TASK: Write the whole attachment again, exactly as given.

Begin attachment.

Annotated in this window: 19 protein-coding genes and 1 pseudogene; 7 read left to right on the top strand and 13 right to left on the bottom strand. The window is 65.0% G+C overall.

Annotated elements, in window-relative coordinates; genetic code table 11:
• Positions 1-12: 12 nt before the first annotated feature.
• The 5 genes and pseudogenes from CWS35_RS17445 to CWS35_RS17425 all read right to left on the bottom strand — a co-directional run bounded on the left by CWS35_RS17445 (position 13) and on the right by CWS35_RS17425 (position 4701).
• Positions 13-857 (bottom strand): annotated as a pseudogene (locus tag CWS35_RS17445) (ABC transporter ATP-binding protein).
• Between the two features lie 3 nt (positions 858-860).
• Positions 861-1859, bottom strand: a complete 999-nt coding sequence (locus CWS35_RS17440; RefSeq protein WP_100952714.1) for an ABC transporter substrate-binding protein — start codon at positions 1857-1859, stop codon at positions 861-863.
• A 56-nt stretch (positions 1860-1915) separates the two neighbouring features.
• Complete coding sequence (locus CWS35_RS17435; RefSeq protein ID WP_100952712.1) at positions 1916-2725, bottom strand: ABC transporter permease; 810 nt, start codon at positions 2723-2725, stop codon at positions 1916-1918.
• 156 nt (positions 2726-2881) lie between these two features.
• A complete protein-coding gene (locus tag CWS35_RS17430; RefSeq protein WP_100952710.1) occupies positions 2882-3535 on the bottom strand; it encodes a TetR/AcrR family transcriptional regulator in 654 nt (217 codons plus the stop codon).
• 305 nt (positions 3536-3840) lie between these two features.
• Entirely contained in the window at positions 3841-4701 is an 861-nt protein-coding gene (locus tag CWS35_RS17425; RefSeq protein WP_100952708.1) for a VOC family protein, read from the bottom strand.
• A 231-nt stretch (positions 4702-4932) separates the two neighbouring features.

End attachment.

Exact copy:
Annotated in this window: 19 protein-coding genes and 1 pseudogene; 7 read left to right on the top strand and 13 right to left on the bottom strand. The window is 65.0% G+C overall.

Annotated elements, in window-relative coordinates; genetic code table 11:
• Positions 1-12: 12 nt before the first annotated feature.
• The 5 genes and pseudogenes from CWS35_RS17445 to CWS35_RS17425 all read right to left on the bottom strand — a co-directional run bounded on the left by CWS35_RS17445 (position 13) and on the right by CWS35_RS17425 (position 4701).
• Positions 13-857 (bottom strand): annotated as a pseudogene (locus tag CWS35_RS17445) (ABC transporter ATP-binding protein).
• Between the two features lie 3 nt (positions 858-860).
• Positions 861-1859, bottom strand: a complete 999-nt coding sequence (locus CWS35_RS17440; RefSeq protein WP_100952714.1) for an ABC transporter substrate-binding protein — start codon at positions 1857-1859, stop codon at positions 861-863.
• A 56-nt stretch (positions 1860-1915) separates the two neighbouring features.
• Complete coding sequence (locus CWS35_RS17435; RefSeq protein ID WP_100952712.1) at positions 1916-2725, bottom strand: ABC transporter permease; 810 nt, start codon at positions 2723-2725, stop codon at positions 1916-1918.
• 156 nt (positions 2726-2881) lie between these two features.
• A complete protein-coding gene (locus tag CWS35_RS17430; RefSeq protein WP_100952710.1) occupies positions 2882-3535 on the bottom strand; it encodes a TetR/AcrR family transcriptional regulator in 654 nt (217 codons plus the stop codon).
• 305 nt (positions 3536-3840) lie between these two features.
• Entirely contained in the window at positions 3841-4701 is an 861-nt protein-coding gene (locus tag CWS35_RS17425; RefSeq protein WP_100952708.1) for a VOC family protein, read from the bottom strand.
• A 231-nt stretch (positions 4702-4932) separates the two neighbouring features.